As we approach January 25, I recall with deep nostalgia how my hopes for democracy in Egypt had soared after the massive uprising that swept away Hosni Mubarak and his sons from power.
In Montreal, Canadians of Egyptian origin demonstrated in front of the Egyptian Consulate. In frigid temperatures we echoes the chants of Tahrir (Liberation) square, we held very high the banner 'Bread- Liberty-Social justice'. I cannot find words to express our tremendous aspirations, our glorious dreams, and our pride.
It started as a protest against police brutality, escalated to defiance to an unresponsive leader, solidified into determination to finish with a despotic and incompetent regime, and ultimately triumphed by the abdication of Mubarak.
In January 2011, activists using social media, call for an uprising to protest against poverty, unemployment, government corruption and the rule of President Hosni Mubarak, who has been in power for three decades. The target date is set for January 25, a national holiday to honour the police forces.
Protesters take to the streets in large numbers, calling it a "day of rage". Thousands march heading towards the offices of the ruling National Democratic Party, as well as the foreign ministry and the state television, all located in the vicinity of Tahrir square, in downtown Cairo. Similar protests are reported in other towns across the country.
Feeling the heat, Mubarak appoints Omar Suleiman, an intelligence officer as vice-president for the first time during his tenure and subsequently dismisses his cabinet.
Protesters respond by calling for a "million man march" and a general strike to mark one week since the mobilization began. The late Egyptian film star Omar Sharif, is reported by Reuters to have added his voice in support.
On February 1st, Mubarak announces in a televised address that he will not run for re-election. He promises reforms to the constitution, particularly Article 76, which makes it virtually impossible for independent candidates to run for office. He says his government will focus on improving the economy and providing jobs. Accordingly, a 15 per cent raise in salaries and pensions is promised, to no avail.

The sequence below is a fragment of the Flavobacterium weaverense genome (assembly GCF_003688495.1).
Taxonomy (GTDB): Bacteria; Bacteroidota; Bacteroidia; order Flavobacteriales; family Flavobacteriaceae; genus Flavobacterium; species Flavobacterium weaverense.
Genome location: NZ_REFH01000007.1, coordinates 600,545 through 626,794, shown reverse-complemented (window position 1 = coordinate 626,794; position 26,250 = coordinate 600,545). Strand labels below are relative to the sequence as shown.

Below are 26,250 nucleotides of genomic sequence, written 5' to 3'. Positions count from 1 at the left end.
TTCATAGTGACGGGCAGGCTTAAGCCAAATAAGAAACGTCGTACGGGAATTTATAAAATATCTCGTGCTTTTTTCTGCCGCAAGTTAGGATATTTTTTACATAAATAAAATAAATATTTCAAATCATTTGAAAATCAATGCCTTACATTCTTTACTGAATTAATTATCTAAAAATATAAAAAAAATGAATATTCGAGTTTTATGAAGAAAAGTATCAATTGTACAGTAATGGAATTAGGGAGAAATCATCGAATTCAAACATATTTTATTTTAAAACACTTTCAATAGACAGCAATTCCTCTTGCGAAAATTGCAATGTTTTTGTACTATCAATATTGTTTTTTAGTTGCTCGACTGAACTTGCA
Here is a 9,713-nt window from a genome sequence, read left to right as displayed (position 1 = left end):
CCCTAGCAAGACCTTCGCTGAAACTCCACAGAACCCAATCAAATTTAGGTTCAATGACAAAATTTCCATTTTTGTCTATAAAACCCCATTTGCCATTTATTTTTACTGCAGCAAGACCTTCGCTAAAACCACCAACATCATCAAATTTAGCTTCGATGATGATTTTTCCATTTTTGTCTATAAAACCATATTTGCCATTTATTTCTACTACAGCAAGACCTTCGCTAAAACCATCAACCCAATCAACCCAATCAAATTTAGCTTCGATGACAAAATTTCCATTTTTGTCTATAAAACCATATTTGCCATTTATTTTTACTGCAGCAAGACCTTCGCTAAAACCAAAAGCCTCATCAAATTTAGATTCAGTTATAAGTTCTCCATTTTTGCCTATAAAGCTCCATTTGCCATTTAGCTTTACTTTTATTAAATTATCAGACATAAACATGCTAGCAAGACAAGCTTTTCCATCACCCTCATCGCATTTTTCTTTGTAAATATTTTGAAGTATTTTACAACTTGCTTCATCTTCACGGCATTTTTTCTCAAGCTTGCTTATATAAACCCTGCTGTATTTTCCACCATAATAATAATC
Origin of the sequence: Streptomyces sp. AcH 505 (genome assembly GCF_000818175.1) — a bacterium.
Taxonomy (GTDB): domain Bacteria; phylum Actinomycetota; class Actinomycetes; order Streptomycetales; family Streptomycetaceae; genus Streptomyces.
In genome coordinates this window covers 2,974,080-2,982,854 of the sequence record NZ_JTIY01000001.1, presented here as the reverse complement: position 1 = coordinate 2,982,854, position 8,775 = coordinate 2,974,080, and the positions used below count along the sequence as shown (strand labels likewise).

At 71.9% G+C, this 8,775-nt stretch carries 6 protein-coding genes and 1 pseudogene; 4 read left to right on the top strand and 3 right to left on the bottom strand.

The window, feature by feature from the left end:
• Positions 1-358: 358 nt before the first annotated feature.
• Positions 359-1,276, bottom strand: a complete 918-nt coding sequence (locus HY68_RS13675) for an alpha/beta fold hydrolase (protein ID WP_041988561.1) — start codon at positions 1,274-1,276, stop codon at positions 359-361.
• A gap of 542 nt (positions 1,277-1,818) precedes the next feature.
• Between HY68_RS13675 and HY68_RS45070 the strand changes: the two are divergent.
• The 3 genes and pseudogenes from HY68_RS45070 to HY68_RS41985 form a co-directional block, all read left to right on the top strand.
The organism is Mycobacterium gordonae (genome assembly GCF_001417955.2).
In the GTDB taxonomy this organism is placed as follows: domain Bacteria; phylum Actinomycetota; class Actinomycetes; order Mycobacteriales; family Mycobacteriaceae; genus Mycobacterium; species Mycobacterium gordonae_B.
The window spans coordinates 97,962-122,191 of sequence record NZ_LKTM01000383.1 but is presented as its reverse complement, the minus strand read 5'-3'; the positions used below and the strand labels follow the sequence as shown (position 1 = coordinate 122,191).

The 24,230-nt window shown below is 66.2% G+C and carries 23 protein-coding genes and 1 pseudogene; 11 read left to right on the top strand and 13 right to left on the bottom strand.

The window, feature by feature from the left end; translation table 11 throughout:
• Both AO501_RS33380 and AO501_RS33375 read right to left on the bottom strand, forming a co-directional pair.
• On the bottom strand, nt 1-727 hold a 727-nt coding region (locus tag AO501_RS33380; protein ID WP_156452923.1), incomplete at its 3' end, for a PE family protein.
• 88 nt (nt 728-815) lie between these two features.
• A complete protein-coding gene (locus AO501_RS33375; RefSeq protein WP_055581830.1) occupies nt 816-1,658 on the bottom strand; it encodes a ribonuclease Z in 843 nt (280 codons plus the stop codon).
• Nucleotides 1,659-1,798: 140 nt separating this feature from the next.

The number of protesters in Cairo's Tahrir Square grows to reach an estimated million people.
On 2 February 2011, in a scene reminiscent of the Middle Ages, pro-Mubarak thugs mounted on horses and camels pierce the human shield around Tahrir square, attacking with stones, glass Molotov cocktails, and live ammunition. What ensued was a heroic battle where protesters who were outnumbered and outgunned held their ground. The 'Battle of the Camel', lasted throughout the day and well into the next.
The violent clashes left up to 1,500 injured according to Reuters quoting officials and the United Nations mentions about 300 deaths since the uprising started.
On February 10, Mubarak gives a televised speech which he says is "from the heart". He repeats his promise to not run in the next presidential elections and to "continue to shoulder" his responsibilities in the "peaceful transition" that he says will take place in September.
Protesters in Tahrir Square react with fury, waving their shoes at the screens, and demand the army to join them.
The following day, Hosni Mubarak resigns as president and hands over the power to the army. Vice- president Omar Soleiman makes the announcement amidst an explosion of jubilation in Tahrir, throughout Egypt and beyond.
What a tremendous achievement, what a wonderful moment!
Today, my eyes get filled with tears when I think of how this spirit of freedom was mercilessness crushed; how far Egyptians are presently removed from a democratic system after the military coup d'état lead by General Abdel Fatah El-Sisi, July 3 2013.
Unfortunately, the world isn't paying attention to their plight.
Nonetheless, I refuse to lose hope. I take solace by reading how other countries have suffered democratic setbacks and emerged stronger. I reconcile myself to the fact that democracy cannot be created overnight but my heart aches as I recall with sorrow the Egyptian Arab Spring that didn't bear fruit or flower.